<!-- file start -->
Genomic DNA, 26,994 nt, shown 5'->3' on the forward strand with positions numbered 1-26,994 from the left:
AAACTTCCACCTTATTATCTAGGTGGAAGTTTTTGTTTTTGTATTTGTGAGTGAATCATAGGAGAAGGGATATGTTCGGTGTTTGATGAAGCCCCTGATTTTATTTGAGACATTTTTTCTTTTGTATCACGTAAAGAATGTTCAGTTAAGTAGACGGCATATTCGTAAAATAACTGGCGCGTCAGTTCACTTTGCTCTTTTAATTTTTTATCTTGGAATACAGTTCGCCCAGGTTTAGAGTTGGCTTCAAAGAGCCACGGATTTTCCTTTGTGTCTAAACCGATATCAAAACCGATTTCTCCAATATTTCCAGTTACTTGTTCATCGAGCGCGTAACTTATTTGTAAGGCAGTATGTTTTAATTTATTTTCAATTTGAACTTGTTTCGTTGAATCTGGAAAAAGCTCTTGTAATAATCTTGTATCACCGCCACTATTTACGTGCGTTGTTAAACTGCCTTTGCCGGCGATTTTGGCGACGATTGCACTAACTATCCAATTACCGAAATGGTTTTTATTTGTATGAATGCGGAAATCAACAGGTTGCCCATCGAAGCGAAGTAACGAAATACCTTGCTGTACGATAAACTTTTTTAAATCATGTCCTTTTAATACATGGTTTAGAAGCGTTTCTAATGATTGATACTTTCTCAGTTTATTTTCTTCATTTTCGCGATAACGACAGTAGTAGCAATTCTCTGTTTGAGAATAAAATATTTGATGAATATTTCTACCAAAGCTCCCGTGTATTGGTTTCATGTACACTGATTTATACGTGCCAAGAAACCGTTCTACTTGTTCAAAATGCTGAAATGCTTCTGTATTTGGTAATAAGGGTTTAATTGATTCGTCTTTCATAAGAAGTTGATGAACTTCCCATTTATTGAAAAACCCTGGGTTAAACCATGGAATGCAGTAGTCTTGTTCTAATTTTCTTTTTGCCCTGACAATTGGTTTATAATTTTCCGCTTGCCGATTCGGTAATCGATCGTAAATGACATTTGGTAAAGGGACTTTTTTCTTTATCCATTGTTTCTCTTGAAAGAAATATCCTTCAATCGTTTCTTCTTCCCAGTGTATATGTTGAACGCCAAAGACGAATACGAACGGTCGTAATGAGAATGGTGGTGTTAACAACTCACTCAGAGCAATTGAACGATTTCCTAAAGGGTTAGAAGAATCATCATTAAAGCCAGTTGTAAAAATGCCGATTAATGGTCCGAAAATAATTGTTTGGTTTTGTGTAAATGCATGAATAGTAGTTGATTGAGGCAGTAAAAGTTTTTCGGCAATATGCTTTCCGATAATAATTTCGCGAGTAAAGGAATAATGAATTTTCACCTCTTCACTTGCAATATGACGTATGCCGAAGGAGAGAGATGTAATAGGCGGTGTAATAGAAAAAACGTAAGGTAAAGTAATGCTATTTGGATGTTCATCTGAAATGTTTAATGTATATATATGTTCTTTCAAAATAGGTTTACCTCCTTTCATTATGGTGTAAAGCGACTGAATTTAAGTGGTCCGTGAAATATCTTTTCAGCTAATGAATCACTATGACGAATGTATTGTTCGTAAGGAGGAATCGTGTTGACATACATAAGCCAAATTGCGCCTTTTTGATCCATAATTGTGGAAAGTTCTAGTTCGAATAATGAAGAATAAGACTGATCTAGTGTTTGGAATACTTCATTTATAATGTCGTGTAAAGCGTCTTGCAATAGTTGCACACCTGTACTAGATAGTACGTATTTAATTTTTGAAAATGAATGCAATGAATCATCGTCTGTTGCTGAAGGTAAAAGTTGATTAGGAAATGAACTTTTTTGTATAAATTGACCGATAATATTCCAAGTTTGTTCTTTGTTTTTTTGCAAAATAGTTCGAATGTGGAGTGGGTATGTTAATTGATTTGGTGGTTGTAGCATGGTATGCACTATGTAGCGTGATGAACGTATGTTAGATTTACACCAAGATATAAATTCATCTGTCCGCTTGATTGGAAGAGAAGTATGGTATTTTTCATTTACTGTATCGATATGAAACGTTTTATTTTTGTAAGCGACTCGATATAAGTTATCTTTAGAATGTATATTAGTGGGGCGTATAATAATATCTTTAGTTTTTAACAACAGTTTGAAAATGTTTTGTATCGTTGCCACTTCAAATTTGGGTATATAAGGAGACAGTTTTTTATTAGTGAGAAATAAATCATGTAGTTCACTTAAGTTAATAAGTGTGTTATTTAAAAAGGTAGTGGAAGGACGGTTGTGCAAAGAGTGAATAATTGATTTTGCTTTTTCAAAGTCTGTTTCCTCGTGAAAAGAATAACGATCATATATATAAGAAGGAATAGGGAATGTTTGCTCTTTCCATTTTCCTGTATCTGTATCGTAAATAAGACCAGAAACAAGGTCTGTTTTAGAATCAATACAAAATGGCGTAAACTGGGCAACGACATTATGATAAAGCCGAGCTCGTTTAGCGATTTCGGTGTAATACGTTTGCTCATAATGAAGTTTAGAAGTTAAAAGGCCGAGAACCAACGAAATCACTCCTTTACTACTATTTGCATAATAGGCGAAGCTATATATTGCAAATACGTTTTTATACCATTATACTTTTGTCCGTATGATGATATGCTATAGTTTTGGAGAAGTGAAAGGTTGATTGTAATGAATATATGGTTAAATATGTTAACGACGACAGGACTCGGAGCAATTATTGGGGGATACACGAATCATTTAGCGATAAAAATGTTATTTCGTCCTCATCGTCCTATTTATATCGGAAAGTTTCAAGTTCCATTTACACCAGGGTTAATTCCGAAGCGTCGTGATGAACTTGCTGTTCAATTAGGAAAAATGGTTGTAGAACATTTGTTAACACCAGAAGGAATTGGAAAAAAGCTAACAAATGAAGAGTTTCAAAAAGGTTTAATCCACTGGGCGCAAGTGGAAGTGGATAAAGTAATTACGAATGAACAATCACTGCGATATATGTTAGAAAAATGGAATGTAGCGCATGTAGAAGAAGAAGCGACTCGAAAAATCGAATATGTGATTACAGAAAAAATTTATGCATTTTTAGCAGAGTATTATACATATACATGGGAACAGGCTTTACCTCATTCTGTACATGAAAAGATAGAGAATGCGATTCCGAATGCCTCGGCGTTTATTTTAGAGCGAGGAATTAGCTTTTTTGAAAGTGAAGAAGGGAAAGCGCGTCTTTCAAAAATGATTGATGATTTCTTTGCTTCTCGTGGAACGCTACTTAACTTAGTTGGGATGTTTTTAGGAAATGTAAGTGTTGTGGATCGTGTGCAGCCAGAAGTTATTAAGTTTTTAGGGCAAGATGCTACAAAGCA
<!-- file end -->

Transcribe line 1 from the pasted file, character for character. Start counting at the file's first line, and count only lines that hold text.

Genomic DNA, 26,994 nt, shown 5'->3' on the forward strand with positions numbered 1-26,994 from the left: